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||Urinary estrogen metabolites and prostate cancer risk: a pilot study.
||Kosti O, Xu X, Veenstra TD, Hsing AW, Chu LW, Goldman L, Bebu I, Collins S, Dritschilo A, Lynch JH, Goldman R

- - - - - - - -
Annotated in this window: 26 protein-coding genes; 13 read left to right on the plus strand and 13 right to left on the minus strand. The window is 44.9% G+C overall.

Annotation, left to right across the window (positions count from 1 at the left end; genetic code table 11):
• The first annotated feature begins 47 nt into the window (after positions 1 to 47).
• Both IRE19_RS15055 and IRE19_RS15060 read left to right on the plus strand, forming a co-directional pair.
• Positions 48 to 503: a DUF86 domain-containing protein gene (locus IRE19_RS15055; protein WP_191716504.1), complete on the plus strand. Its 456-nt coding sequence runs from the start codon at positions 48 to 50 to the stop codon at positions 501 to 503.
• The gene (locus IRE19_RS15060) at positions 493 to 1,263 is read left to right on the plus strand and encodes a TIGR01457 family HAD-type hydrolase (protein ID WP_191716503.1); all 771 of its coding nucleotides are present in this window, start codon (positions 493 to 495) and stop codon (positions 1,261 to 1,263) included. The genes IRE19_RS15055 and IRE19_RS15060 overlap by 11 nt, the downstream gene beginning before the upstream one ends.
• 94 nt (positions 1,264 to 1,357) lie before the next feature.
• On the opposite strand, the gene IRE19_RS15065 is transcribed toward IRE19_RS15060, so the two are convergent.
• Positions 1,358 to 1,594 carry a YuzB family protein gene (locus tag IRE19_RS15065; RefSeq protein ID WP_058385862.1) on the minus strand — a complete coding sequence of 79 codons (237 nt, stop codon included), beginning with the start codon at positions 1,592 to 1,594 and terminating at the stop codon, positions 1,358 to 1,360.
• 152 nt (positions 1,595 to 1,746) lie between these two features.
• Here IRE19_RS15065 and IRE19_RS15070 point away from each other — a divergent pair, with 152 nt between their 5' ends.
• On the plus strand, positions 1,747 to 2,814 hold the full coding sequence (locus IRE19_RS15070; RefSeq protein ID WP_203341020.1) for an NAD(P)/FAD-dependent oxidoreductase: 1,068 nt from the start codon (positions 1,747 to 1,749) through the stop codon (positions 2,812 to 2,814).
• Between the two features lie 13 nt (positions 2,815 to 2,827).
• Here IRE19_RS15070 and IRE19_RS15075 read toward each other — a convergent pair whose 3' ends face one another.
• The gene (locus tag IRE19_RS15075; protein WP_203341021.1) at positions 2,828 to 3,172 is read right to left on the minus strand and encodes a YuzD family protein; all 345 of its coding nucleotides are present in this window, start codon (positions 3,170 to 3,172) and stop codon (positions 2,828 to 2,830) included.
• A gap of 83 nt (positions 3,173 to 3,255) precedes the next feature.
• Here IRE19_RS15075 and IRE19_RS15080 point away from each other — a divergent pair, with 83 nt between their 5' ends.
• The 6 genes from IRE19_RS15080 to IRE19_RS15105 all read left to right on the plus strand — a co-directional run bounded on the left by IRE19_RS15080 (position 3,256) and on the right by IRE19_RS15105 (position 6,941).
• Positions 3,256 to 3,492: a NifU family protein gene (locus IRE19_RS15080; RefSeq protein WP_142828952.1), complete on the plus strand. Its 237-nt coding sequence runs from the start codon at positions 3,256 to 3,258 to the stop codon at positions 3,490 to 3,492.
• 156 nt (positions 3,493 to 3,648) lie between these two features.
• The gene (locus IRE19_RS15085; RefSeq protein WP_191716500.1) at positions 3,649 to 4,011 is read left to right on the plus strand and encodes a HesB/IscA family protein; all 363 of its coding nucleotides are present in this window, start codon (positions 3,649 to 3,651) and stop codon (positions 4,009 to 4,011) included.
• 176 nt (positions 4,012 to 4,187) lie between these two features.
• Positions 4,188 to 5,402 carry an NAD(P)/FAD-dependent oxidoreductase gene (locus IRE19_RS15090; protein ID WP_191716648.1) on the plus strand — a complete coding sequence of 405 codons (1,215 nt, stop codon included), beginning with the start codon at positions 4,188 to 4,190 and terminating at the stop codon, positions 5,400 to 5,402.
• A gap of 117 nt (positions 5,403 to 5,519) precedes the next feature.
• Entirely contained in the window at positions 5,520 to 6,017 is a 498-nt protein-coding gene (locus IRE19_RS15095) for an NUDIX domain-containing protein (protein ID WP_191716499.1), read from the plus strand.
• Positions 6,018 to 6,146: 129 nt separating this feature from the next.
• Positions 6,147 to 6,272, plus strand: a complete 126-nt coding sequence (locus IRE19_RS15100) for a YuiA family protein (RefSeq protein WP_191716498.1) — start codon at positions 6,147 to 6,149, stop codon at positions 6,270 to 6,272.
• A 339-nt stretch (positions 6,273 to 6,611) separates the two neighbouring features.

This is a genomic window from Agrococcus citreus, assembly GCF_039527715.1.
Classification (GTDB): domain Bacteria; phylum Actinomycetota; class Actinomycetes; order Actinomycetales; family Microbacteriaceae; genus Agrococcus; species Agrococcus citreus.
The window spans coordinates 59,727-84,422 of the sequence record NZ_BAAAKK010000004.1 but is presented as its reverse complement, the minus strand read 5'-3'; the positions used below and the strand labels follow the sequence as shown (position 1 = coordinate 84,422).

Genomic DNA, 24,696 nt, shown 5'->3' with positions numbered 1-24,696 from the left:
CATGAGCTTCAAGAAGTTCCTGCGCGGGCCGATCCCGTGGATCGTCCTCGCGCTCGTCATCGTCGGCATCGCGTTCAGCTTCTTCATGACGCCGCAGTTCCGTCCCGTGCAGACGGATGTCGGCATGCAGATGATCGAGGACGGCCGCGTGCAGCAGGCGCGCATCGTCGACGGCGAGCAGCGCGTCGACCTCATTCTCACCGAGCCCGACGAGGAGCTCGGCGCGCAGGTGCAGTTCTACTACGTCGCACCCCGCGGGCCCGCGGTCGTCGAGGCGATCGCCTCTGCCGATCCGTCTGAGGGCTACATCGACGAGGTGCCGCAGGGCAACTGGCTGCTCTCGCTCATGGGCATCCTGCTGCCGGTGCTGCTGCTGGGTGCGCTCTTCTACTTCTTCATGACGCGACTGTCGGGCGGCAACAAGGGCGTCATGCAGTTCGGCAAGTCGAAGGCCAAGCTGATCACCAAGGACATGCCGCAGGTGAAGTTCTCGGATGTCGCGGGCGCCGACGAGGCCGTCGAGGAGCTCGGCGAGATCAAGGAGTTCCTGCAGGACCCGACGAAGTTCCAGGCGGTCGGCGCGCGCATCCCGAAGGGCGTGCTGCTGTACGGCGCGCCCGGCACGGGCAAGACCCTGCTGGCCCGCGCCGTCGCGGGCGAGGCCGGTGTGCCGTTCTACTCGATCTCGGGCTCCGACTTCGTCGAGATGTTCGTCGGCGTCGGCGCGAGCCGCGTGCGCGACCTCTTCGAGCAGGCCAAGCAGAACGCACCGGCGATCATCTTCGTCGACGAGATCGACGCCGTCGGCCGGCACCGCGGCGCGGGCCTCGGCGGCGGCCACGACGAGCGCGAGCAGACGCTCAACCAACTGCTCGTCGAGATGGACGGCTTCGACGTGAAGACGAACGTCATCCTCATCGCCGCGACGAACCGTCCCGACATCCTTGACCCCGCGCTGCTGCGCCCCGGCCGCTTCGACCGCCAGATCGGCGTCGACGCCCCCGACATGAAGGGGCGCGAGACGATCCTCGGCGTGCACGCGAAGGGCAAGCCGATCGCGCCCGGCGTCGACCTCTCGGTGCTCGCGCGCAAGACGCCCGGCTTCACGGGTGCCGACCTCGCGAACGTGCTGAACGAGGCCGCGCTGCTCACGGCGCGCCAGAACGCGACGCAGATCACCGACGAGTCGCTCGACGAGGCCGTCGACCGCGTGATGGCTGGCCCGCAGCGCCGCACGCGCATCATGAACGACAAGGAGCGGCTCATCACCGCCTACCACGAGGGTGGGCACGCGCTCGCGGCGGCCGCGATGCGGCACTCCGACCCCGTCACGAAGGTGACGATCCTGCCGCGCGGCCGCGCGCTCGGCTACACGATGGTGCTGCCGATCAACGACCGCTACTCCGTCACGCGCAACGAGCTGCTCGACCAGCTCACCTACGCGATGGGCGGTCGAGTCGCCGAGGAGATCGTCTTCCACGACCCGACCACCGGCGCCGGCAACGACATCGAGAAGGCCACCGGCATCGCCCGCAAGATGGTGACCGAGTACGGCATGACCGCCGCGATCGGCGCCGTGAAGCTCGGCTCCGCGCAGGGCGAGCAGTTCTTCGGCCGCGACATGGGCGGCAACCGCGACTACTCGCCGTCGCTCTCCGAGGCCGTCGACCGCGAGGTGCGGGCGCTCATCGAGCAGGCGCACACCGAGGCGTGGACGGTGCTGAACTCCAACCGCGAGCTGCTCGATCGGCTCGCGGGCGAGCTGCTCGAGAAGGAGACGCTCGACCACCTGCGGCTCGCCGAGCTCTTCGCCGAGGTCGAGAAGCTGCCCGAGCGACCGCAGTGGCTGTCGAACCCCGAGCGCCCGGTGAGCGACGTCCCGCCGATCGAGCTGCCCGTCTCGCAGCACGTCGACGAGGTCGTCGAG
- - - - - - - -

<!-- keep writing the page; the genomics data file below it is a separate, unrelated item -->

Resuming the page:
||BACKGROUND: The high incidence of and few identified risk factors for prostate cancer underscore the need to further evaluate markers of prostate carcinogenesis. The aim of this pilot study was to evaluate urinary estrogen metabolites as a biomarker of prostate cancer risk. METHODS: Using a liquid chromatography-tandem mass spectrometry method, urinary concentrations of 15 estrogen metabolites were determined in 77 prostate cancer cases, 77 healthy controls, and 37 subjects who had no evidence of prostate cancer after a prostate biopsy. RESULTS: We observed an inverse association between the urinary 16-ketoestradiol (16-KE2) and 17-epiestriol (17-epiE3)--metabolites with high estrogenic activity--and prostate cancer risk. Men in the lowest quartile of 16-KE2, had a 4.6-fold risk of prostate cancer (OR=4.62, 95% CI=1.34-15.99), compared with those in the highest quartile. CONCLUSIONS: We observed modest differences in estrogen metabolite concentrations between prostate cancer patients and subjects without cancer. Larger studies with both androgen and estrogen measurements are needed to confirm these results to clarify further whether estrogen metabolites are independent biomarkers for prostate cancer risk and whether androgen/estrogen imbalance influences prostate cancer risk.